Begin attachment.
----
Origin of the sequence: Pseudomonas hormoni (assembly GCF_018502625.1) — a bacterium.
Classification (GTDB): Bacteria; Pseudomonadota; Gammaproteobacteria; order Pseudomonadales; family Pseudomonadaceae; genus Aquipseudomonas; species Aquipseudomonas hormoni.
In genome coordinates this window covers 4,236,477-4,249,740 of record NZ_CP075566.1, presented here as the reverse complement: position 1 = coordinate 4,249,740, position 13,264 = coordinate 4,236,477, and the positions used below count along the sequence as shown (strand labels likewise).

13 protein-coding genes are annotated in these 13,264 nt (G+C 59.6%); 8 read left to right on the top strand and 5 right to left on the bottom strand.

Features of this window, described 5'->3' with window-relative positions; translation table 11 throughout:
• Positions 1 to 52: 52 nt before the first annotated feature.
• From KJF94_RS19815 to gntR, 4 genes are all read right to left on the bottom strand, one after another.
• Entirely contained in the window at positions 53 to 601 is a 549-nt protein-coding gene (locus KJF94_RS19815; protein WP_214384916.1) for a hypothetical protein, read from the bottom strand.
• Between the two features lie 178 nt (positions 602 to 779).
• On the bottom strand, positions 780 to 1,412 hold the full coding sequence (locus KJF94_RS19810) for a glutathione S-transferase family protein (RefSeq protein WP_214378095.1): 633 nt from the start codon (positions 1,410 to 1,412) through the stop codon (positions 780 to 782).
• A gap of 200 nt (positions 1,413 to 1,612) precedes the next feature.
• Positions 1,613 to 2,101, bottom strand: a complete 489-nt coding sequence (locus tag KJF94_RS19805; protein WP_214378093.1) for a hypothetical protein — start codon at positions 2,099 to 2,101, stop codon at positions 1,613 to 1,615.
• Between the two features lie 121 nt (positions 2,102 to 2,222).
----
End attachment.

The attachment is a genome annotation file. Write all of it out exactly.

Origin of the sequence: Pseudomonas hormoni (assembly GCF_018502625.1) — a bacterium.
Classification (GTDB): Bacteria; Pseudomonadota; Gammaproteobacteria; order Pseudomonadales; family Pseudomonadaceae; genus Aquipseudomonas; species Aquipseudomonas hormoni.
In genome coordinates this window covers 4,236,477-4,249,740 of record NZ_CP075566.1, presented here as the reverse complement: position 1 = coordinate 4,249,740, position 13,264 = coordinate 4,236,477, and the positions used below count along the sequence as shown (strand labels likewise).

13 protein-coding genes are annotated in these 13,264 nt (G+C 59.6%); 8 read left to right on the top strand and 5 right to left on the bottom strand.

Features of this window, described 5'->3' with window-relative positions; translation table 11 throughout:
• Positions 1 to 52: 52 nt before the first annotated feature.
• From KJF94_RS19815 to gntR, 4 genes are all read right to left on the bottom strand, one after another.
• Entirely contained in the window at positions 53 to 601 is a 549-nt protein-coding gene (locus KJF94_RS19815; protein WP_214384916.1) for a hypothetical protein, read from the bottom strand.
• Between the two features lie 178 nt (positions 602 to 779).
• On the bottom strand, positions 780 to 1,412 hold the full coding sequence (locus KJF94_RS19810) for a glutathione S-transferase family protein (RefSeq protein WP_214378095.1): 633 nt from the start codon (positions 1,410 to 1,412) through the stop codon (positions 780 to 782).
• A gap of 200 nt (positions 1,413 to 1,612) precedes the next feature.
• Positions 1,613 to 2,101, bottom strand: a complete 489-nt coding sequence (locus tag KJF94_RS19805; protein WP_214378093.1) for a hypothetical protein — start codon at positions 2,099 to 2,101, stop codon at positions 1,613 to 1,615.
• Between the two features lie 121 nt (positions 2,102 to 2,222).